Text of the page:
There has been a surge of new laws and regulations passed by governments to implement security and privacy measures for companies storing information in the cloud. This surge is due to recent security breaches and the realization of how much information can be compromised. Information stored in the cloud ranges from personal information to confidential government intelligence. Although, the most publicized breaches may be of celebrity’s compromising photographs, many other breaches of medical insurance companies and credit card accounts have affected the public. It is only natural that a set of new privacy and security laws are drafted both internationally and domestically as the use of cloud computing technology expands.
What are some of the international laws?
In general, each country has been forming its own laws governing privacy and security of information. For example, Australia, Canada, Japan, and Korea have comprehensive privacy regimes without onerous registration requirements. Also, organizations, such as the Cloud Security Alliance (CSA) and Information Technology & Innovation Foundation (ITIF) are trying to assist in finding a clear set of widely-accepted security procedures that will lead to a more consistent set of policies for companies to follow when storing information. Until this is accomplished, companies have to assess the laws and regulations of countries that may affect them. Companies then have to decide the best security and privacy measures to protect them from liability.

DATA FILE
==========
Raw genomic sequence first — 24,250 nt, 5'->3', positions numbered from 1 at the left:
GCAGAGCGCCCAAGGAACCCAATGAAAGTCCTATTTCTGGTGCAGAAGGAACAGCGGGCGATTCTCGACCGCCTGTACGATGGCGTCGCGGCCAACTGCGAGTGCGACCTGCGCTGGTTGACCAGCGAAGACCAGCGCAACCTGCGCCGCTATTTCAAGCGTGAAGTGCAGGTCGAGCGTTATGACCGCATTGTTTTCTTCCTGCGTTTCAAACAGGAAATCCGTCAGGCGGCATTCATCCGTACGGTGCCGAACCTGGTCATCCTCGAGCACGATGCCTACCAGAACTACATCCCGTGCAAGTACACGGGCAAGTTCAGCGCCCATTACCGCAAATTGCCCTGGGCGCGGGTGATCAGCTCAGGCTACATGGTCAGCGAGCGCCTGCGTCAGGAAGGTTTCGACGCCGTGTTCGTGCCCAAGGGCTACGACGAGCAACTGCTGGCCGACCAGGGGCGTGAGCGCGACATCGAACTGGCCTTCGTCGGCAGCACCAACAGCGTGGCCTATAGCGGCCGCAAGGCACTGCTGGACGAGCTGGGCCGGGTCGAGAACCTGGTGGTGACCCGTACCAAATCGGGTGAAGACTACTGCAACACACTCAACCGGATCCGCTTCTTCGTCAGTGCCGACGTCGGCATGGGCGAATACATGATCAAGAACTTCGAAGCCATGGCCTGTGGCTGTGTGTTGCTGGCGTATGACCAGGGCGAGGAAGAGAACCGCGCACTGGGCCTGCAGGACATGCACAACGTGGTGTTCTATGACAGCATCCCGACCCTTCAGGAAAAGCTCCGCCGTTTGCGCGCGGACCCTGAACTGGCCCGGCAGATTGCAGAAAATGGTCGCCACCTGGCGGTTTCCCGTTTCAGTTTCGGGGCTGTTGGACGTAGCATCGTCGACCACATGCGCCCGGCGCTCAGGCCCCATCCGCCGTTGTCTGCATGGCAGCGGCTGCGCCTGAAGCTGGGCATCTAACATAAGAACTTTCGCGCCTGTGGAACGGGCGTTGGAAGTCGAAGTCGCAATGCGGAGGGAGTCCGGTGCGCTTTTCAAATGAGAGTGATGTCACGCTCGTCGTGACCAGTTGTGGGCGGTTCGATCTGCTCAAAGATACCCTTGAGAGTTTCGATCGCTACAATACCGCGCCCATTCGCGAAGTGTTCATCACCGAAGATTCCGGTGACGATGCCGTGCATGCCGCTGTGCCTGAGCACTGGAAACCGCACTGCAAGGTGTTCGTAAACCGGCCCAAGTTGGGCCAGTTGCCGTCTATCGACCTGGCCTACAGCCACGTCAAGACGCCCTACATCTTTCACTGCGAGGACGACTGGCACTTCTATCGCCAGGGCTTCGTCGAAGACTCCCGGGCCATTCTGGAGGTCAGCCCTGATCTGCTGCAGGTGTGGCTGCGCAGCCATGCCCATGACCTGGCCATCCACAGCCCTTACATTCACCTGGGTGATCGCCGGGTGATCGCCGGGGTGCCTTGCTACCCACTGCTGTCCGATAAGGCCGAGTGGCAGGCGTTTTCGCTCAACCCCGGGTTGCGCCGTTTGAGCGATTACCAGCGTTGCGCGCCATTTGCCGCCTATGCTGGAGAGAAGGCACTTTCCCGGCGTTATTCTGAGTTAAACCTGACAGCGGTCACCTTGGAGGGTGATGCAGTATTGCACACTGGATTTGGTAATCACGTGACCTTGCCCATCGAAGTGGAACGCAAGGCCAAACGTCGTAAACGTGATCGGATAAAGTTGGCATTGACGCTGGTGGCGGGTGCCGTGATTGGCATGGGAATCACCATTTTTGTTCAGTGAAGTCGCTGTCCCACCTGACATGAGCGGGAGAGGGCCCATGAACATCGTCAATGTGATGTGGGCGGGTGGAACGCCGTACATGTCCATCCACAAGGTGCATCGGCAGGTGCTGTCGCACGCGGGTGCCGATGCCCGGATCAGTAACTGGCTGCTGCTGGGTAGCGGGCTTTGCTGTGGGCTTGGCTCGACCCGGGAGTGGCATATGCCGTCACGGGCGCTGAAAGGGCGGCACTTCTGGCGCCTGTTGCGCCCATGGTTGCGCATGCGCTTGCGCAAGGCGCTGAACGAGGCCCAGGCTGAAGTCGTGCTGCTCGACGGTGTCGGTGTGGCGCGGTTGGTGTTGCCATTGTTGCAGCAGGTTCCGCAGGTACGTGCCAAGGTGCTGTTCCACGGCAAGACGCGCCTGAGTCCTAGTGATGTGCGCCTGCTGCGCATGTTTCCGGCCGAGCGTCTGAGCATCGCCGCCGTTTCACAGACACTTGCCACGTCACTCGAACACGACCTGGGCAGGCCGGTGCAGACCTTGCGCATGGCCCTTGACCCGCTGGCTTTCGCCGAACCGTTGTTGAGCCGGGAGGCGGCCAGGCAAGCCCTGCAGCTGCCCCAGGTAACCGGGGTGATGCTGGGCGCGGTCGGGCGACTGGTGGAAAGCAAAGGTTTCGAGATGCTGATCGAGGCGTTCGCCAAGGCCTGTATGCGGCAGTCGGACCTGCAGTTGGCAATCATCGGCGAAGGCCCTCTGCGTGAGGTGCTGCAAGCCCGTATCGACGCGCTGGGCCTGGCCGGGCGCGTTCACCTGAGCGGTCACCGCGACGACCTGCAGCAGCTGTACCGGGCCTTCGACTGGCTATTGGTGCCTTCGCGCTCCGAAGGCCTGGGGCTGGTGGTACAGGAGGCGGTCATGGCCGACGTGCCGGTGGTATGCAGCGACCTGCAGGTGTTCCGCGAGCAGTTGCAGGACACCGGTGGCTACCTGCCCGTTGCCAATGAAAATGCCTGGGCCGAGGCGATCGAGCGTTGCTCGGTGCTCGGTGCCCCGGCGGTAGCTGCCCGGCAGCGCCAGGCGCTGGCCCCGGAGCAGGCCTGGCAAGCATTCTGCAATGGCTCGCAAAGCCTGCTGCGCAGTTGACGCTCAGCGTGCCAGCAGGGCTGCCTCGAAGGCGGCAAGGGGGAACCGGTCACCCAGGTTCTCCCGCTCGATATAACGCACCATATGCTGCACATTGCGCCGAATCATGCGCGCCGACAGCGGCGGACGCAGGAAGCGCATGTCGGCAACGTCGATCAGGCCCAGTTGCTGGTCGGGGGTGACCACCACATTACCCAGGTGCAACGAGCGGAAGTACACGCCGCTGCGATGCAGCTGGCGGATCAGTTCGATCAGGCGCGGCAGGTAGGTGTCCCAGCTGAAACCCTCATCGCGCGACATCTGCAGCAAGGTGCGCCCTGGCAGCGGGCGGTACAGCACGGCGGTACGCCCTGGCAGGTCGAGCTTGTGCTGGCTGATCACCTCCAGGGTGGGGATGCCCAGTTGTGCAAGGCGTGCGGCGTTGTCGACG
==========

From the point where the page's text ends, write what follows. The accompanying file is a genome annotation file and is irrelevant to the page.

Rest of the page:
What are some of the domestic laws?
The domestic laws governing the security and privacy of the cloud technologies are on state and federal levels. For example, there is a federal law that clarifies how to build security for cloud-based applications that specifically contain private student records. This statute is entitled the Family Educational Rights and Privacy Act (FERPA) and protects student grades and educational records.
Two additional acts are the Gramm-Leach-Bliley Act (GLBA) and Health Insurance Portability and Accountability Act (HIPAA). GLBA requires companies that provide financial products or services to protect all of the private financial information they acquire. This law has two rules: (i) Financial Privacy Rule; and (b) Safeguards Rule, which requires institutions to communicate with the consumer when the relationship is established and every year after to review the personal information collected, location stored, sharing/usage, and most importantly, consumers are told how that private information is protected. Each company is required to create a plan to protect its client’s private financial information.
HIPAA was implemented to protect the private health information collected by health insurance companies. It also contains security regulations, which according to the Department of Health & Human Services “sets national standards for the security of electronic protected health information.”
An example of non-governmental regulations is the Payment Card Industry Data Security Standard (PCI DSS). In 2004, MasterCard and Visa worked together to create this standard, which assists companies in establishing security systems for information stored in the cloud.
At our law firm, we are well versed and up-to-date in laws governing cloud computing technologies. You may contact us to setup a free consultation.